• Add a handful of fresh, frozen or canned berries to your morning cereal or porridge.
  • Use chopped orange, grapes or melon to your lunchtime salad. 
  • Keep a serving or two of fruit handy as a snack during the day.
  • Freeze a banana or a slice of watermelon for a cooling popsicle in the summer months. 
  • Opt for fruit as a dessert course to satisfy a sweet tooth.


You must include fruit in your meal plan because it is a source of carbohydrates. Dessert is a fantastic time to indulge your sweet craving and gain the extra nourishment you need by having a piece of fresh fruit or a fruit salad.

What are the best choices?

The best choices of fruit are any that are fresh, frozen or canned without added sugars.

  • If choosing canned fruit, look for words like “packed in its own juices,” “unsweetened” or “no added sugar.”
  • Dried fruit and 100% fruit juice are also nutritious choices, but the portion sizes are small so they may not be as filling as other choices.


For carbohydrate counters

A small piece of whole fruit or about ½ cup of frozen or canned fruit has about 15 grams of carbohydrate. Servings for most fresh berries and melons are from ¾–1 cup. Fruit juice can range from ⅓–½ cup for 15 grams of carbohydrate.

Only two tablespoons of dried fruit like raisins or dried cherries contains 15 grams of carbohydrate so be cautious with your portion sizes!

Fruit can be eaten in exchange for other sources of carbohydrate in your meal plan such as starches, grains or dairy.

For plate method

The non-starchy veggies, little amount of carbohydrate, and protein meals on your plate are a fantastic complement if you are utilizing the plate technique. You can have a small piece of whole fruit or a half cup of fruit salad for dessert.

For using the glycemic index

Due to their high fructose and fiber content, most fruits have a low glycemic index (GI). Melons, pineapple, and other dried fruits including dates, raisins, and sweetened cranberries all have medium GI ratings.

Enjoying fruit is recommended while utilizing the glycemic index to help you make food selections..

Common fruits

The following is a list of common fruits:

  • Apples
  • Apricots
  • Avocado
  • Banana
  • Blackberries
  • Blueberries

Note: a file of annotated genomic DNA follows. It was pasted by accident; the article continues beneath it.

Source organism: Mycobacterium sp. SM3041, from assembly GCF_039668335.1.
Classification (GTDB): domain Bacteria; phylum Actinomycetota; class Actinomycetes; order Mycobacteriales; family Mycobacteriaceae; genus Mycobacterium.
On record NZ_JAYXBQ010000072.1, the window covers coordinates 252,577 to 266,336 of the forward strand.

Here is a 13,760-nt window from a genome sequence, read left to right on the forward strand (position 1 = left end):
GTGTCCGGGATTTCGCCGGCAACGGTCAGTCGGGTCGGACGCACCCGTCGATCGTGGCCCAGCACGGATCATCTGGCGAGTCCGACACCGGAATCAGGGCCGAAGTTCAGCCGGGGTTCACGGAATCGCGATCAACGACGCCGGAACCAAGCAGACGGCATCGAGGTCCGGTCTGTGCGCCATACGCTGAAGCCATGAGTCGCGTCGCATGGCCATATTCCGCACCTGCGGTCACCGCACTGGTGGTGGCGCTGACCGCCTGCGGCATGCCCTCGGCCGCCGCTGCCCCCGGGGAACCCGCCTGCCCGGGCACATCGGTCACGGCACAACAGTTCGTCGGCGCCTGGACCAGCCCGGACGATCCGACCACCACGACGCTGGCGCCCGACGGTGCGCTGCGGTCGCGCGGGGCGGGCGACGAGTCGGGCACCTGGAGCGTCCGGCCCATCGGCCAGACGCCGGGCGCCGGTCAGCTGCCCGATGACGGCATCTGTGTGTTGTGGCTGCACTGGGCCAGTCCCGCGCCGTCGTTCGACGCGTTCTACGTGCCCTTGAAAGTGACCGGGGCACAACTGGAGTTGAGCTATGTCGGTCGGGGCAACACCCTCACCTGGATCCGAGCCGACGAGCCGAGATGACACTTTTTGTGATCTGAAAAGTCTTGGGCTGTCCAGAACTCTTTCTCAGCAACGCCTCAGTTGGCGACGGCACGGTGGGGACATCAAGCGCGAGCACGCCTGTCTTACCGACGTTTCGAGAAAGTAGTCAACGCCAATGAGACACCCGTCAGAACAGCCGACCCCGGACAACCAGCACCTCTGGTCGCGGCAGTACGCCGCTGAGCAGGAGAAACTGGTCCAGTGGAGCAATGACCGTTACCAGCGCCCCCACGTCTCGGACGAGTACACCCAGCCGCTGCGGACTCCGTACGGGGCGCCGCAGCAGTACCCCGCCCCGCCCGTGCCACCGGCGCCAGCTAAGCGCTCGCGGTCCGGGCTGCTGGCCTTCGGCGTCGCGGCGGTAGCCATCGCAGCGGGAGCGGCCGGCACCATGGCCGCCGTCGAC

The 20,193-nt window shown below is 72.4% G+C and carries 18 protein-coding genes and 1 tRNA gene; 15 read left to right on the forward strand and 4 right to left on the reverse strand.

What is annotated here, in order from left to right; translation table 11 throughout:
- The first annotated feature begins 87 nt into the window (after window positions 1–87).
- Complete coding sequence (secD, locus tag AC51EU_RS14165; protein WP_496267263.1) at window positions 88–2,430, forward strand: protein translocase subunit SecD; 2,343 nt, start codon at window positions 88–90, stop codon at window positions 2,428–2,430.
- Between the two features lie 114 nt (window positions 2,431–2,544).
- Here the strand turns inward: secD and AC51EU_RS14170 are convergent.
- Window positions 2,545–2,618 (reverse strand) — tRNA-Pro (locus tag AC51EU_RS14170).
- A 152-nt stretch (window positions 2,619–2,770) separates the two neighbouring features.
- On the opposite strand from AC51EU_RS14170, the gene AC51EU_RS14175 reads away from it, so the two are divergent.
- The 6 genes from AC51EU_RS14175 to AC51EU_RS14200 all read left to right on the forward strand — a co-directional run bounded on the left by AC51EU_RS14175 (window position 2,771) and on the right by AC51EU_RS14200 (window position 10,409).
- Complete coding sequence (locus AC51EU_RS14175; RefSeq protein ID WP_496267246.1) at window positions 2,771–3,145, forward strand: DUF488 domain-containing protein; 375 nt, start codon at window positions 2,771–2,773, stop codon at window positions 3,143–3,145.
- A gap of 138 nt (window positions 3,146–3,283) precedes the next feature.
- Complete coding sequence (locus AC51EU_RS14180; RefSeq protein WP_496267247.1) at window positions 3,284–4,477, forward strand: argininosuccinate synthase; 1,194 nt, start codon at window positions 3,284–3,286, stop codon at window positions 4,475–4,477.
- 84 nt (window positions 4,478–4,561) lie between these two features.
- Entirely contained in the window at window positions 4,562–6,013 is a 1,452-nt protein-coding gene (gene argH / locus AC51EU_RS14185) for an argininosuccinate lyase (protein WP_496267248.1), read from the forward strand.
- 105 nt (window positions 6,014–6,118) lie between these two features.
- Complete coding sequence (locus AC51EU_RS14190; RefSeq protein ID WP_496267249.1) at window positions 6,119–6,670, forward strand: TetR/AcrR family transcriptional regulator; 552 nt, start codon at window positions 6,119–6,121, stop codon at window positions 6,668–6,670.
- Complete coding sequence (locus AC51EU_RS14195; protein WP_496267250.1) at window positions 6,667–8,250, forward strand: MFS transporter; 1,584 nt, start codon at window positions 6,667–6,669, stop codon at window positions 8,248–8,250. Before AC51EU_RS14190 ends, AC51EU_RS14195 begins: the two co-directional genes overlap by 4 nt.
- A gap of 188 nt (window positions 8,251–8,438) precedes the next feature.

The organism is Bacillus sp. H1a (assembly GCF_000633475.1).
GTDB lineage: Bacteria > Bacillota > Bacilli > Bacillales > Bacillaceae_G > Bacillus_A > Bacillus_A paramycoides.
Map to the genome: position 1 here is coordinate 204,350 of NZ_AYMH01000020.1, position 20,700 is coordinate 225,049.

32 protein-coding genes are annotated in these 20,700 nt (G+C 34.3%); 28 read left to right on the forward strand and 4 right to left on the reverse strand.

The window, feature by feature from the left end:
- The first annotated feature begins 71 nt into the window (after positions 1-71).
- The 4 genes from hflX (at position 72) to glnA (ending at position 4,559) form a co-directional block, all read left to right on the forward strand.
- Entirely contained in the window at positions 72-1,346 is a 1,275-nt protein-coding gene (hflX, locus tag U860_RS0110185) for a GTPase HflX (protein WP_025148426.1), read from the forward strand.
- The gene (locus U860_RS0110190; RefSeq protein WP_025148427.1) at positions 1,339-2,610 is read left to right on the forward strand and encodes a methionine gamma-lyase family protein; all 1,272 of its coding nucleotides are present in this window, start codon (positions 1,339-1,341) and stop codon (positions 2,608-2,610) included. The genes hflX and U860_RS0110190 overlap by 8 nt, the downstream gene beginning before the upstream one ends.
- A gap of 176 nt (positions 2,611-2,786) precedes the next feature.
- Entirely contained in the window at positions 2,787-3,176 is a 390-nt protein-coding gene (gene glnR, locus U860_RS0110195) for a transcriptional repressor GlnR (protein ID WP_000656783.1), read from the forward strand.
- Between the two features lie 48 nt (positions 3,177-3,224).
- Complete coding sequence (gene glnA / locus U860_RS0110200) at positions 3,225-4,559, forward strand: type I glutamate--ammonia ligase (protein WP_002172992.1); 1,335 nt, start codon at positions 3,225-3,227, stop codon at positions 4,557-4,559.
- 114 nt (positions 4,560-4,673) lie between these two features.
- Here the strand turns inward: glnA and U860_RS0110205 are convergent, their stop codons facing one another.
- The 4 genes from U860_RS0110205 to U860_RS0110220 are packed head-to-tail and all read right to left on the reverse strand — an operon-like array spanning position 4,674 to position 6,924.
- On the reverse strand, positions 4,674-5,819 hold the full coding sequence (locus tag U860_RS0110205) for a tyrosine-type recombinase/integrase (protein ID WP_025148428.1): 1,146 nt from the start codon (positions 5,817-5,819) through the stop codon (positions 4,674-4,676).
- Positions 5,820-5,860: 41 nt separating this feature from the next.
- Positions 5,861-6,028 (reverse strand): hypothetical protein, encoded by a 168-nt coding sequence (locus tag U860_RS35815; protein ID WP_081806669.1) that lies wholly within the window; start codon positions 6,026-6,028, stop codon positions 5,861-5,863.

• Cantaloupe
  • Cherries
  • Grapefruit
  • Grapes
  • Honeydew melon
  • Kiwi
  • Mango
  • Nectarine
  • Orange
  • Papaya
  • Peaches
  • Pears
  • Pineapple
  • Plums
  • Raspberries
  • Strawberries
  • Tangerines
  • Watermelon

7 Fruits That Are Best For Diabetes

Which Fruits are good for diabetes

The idea that persons with diabetes shouldn’t consume fruits is a prevalent misconception about the condition. Someone would have told you to stay away from fruits if you had diabetes. Fruits can affect your blood sugar levels because they include fructose, a natural sugar, and carbs.

But this is something that nobody knows. All fruits are abundant providers of phytochemicals, vitamins, and minerals (powerful plant compounds). Diabetes increases the risk of developing chronic illnesses. Your body can combat inflammation and lower your risk of developing chronic illnesses like heart disease, stroke, etc. with the aid of these nutrients. Some fruits are also quite high in fiber. Fiber helps control blood sugar levels and slows down digestion.

Of course, this does not imply that someone with diabetes can eat any and all fruits they like. So the question of which fruits are healthy for diabetes still stands. This page includes a list of the best fruits for diabetics to eat as well as comprehensive information on the best fruits for diabetes.

Let’s first discuss fruits that are healthy for diabetes and how they affect blood sugar levels.

How Does Fruit Affect Blood Sugar?

Fruits naturally contain fructose and carbs that are known to raise blood sugar levels. However, certain fruits also contain fiber and additional nutrients. Because of the combination, some fruits are beneficial for diabetes and do not result in unexpected glucose rises.

Fruits for diabetes should be chosen with other factors besides carbs in mind. Both glycemic load (GL) and glycemic index (GI) are significant. Based on how rapidly a food is digested and absorbed into the bloodstream, they can estimate how soon it will boost blood sugar levels. The ideal fruits for diabetics are those with low GI and GL values.

The key to GI and GL is portion size. You may include all fruits in a healthy, balanced diet if you eat the proper portions. For diabetes individuals, dieticians advise eating two portions of fruit daily. Half a cup is referred to as one serving.

Healthy Ways to Eat Fruit for Diabetes

Healthily eating fruits is as essential as eating healthy fruits. When we eat fruits, we often miss out on the right way to eat them. Here are a few tips to healthily eat fruits for diabetic patients.

  • Eat fresh fruits and not canned fruits: Instead of picking up canned fruits that contain sugar syrup, opt for fresh or frozen fruits. They have maximum nutrients intact and no added sugars. Also, have fruits with edible skin like apples, peers, etc., without peeling the skin.
  • Watch your portion size: Have small or medium-sized fruits or a maximum of two-three servings of fruits during the day.
  • Watch your portion size, especially with dried fruits: Dried fruits like raisins have high carbs and sugar. Individuals with diabetes must be mindful and eat no more than two tablespoons a day.
  • Be careful with fruit juices and smoothies: In addition to reducing the fiber content of fruits, fruit juices and smoothies contain added sugars. It is best to have whole fruits instead of juices and smoothies for people with diabetes.
  • Distribute fruits throughout the day: Instead of having two servings of fruits for breakfast, you can have one serving in breakfast and another in the afternoon as snacks.

List of fruits for diabetics to eat